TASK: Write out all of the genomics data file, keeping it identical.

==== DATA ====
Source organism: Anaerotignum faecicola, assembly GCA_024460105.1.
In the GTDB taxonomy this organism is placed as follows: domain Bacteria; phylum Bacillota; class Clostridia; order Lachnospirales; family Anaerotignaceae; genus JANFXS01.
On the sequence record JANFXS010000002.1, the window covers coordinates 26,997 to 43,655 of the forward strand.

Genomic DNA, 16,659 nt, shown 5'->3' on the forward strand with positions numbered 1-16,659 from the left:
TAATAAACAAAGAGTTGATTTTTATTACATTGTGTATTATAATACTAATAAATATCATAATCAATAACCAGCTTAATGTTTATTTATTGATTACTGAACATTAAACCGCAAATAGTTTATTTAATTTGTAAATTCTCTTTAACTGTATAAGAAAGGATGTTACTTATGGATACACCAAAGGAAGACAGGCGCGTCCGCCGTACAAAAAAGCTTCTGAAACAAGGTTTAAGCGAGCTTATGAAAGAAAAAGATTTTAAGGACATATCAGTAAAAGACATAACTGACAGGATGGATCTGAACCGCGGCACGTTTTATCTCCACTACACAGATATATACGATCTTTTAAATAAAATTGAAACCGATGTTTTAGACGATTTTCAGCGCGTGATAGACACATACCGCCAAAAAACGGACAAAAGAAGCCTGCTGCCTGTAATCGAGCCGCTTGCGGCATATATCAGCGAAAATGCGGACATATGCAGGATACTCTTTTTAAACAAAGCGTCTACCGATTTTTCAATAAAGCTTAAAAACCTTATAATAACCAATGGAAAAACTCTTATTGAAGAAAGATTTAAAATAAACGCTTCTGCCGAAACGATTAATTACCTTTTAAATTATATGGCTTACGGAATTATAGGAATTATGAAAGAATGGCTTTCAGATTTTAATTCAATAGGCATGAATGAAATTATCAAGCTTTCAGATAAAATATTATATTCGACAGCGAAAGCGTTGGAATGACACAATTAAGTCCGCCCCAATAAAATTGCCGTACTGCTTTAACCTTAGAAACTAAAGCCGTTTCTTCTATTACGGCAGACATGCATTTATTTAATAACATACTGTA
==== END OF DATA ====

Source organism: Anaerotignum faecicola, assembly GCA_024460105.1.
In the GTDB taxonomy this organism is placed as follows: domain Bacteria; phylum Bacillota; class Clostridia; order Lachnospirales; family Anaerotignaceae; genus JANFXS01.
On the sequence record JANFXS010000002.1, the window covers coordinates 26,997 to 43,655 of the forward strand.

Genomic DNA, 16,659 nt, shown 5'->3' on the forward strand with positions numbered 1-16,659 from the left:
TAATAAACAAAGAGTTGATTTTTATTACATTGTGTATTATAATACTAATAAATATCATAATCAATAACCAGCTTAATGTTTATTTATTGATTACTGAACATTAAACCGCAAATAGTTTATTTAATTTGTAAATTCTCTTTAACTGTATAAGAAAGGATGTTACTTATGGATACACCAAAGGAAGACAGGCGCGTCCGCCGTACAAAAAAGCTTCTGAAACAAGGTTTAAGCGAGCTTATGAAAGAAAAAGATTTTAAGGACATATCAGTAAAAGACATAACTGACAGGATGGATCTGAACCGCGGCACGTTTTATCTCCACTACACAGATATATACGATCTTTTAAATAAAATTGAAACCGATGTTTTAGACGATTTTCAGCGCGTGATAGACACATACCGCCAAAAAACGGACAAAAGAAGCCTGCTGCCTGTAATCGAGCCGCTTGCGGCATATATCAGCGAAAATGCGGACATATGCAGGATACTCTTTTTAAACAAAGCGTCTACCGATTTTTCAATAAAGCTTAAAAACCTTATAATAACCAATGGAAAAACTCTTATTGAAGAAAGATTTAAAATAAACGCTTCTGCCGAAACGATTAATTACCTTTTAAATTATATGGCTTACGGAATTATAGGAATTATGAAAGAATGGCTTTCAGATTTTAATTCAATAGGCATGAATGAAATTATCAAGCTTTCAGATAAAATATTATATTCGACAGCGAAAGCGTTGGAATGACACAATTAAGTCCGCCCCAATAAAATTGCCGTACTGCTTTAACCTTAGAAACTAAAGCCGTTTCTTCTATTACGGCAGACATGCATTTATTTAATAACATACTGTA